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Cross country skiing experiences growth in popularity

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It's easy to see the appeal of cross country skiing. It's easy ... as long as there's snow, and there is snow this year.

Step out with the right foot, then the left, right, left, right ...

just like walking. Then, for a little variety, skiers can add a little

glide — right foot thrust out, left foot back and slide. And, if and

when they choose, they can stop and lean on the ski poles and enjoy the

quiet — it's almost always quiet — and the surroundings, whether it's

on a snow-covered golf course, a tree-lined mountain trail or an open

meadow with not a single mark in the snow.

Skinny skis can take a person uphill or downhill, along a prepared

track or through backcountry powder. Skiers can go out on a bright day

or overcast day, in shirtsleeve weather or in frigid cold, or out on a

short excursion or a daylong adventure that includes a backcountry


All of which, in some way, accounts for the fact that nordic skiing's

popularity is growing, or it would appear so in talking with staff from

some of Utah's nordic centers.

Consensus seems to be that there was an increase last year, despite

poor snow, and an even larger increase this year, due in part to the

good snow, and also the urge to get outdoors and the real affordability

of nordic skiing.

As one track manager said, "Whole families can get into cross country for what it cost for one set of alpine equipment."

Also, along with cost and the short learning curve, some growth is

attributed to an increased number of alpine skiers making the switch to

skinny skis.

John Brooks, touring store manager at the Solitude Nordic Center, is

one of those who's noticed an increase in skier numbers this year.

Reasons given include the cost and the fact that more people these days

are interested in fitness and exercise, which are both byproducts of

even a casual stroll on snow.

He also said he measures the increase by the increased number of

beginner lessons going out daily, "not only to individuals but to whole


Track passes at Solitude are $18 for a full day. Daily rentals for an

adult for classical equipment is $18 and for skating equipment it's $20.

Kelsey Coy, who works out of the activity center at the Homestead, said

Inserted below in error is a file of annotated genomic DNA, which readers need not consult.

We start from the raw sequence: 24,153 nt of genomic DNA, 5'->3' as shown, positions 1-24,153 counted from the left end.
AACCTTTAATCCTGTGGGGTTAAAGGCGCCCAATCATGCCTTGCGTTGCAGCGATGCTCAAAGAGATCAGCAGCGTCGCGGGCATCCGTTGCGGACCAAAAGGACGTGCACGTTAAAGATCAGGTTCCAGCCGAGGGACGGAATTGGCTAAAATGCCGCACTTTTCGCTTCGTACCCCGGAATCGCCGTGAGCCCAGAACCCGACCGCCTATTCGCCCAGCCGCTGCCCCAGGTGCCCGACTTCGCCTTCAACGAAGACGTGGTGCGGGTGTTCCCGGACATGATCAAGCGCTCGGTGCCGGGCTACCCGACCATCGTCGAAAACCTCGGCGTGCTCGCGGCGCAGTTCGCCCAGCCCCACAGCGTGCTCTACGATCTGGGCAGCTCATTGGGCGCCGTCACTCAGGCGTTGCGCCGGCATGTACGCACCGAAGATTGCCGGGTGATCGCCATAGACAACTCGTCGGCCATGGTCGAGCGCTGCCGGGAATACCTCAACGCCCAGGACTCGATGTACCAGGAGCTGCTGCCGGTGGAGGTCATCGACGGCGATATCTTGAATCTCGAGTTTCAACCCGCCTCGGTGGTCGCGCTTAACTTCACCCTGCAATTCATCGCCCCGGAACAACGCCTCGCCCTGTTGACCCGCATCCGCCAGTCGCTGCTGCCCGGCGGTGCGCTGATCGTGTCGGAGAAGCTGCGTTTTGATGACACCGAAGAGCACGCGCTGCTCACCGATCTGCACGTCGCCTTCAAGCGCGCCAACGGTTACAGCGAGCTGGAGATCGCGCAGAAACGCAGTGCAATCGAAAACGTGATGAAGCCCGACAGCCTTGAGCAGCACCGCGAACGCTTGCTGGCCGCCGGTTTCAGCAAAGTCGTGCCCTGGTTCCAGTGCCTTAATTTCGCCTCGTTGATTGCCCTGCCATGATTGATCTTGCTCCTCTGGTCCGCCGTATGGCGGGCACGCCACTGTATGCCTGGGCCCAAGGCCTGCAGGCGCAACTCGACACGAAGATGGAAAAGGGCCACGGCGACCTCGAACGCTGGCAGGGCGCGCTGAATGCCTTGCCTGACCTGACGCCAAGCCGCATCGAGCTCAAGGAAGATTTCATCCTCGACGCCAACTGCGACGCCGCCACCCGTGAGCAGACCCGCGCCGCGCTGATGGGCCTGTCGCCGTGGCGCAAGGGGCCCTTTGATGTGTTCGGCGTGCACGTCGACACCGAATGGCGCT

she is seeing more families out this year, "mainly because this is

really a family-type resort. But we're also seeing a lot of

individuals. We've got good snow this year and that helps. Last year we

had to delay our opening because we had no snow."

A trail pass for the track that follows the golf course is $6 for an

all-day adult pass. Daily rentals are $12 for an adult and $7 for a

junior package.

Brandon Adams, an instructor/director at Soldier Hollow, said that thus

far into the season the skier count is up around 10 percent over last

winter's figures.

Here, too, the increase covers a broad range, from single individuals

to whole families. Another measuring stick is the fact that the number

of beginning lessons has also increased.

"Most of the beginning lessons we are giving are for classical skiing

because it's easier to learn. Skating takes a little more experience,"

he said.

As noted, there are two styles of cross country skiing — classical and skating.

Classical is old-world skiing; skating is new world. Classical involves

a parallel sliding motion, identical to walking. Skating is a little

more technical and involves a V-shaped stance, widest at the tips, and

then pushing off alternating skis in a skating motion. Classical skiing

is more relaxing and slower; skating requires more energy and speeds

are faster.

Tracks around Utah groom a 16-foot-wide trail designed for both

classical and skating. Two parallel grooves to one side of the groomed

trail hold skiers in the classical form. Most of the trail is smooth

and intended for skaters.

And then there's the backcountry experience. Entire winter areas are

open to cross country, from high mountain excursions to mid-elevation

tours through the trees. Those headed into the backcountry, however,

are urged to get an up-to-date avalanche report.

As far as equipment goes, not much has changed over the past four or

five years. Waxless skis are still preferred by the newer skiers since

they require no technical skill to prepare. Skiers will find today's

boots more comfortable and warmer, and bindings much easier to get into

and out of.

As far as attire goes, anything will do, but the suggestion is that

skiers layer their clothing so they can remove shells when things warm

up and replace layers when things cool down.

There's no reason to stay indoors in the winter not when it's possible

to take a stroll in the mountains, on skis, or hit one of the prepared

nordic center's and escape into some of the most spectacular country in

the world.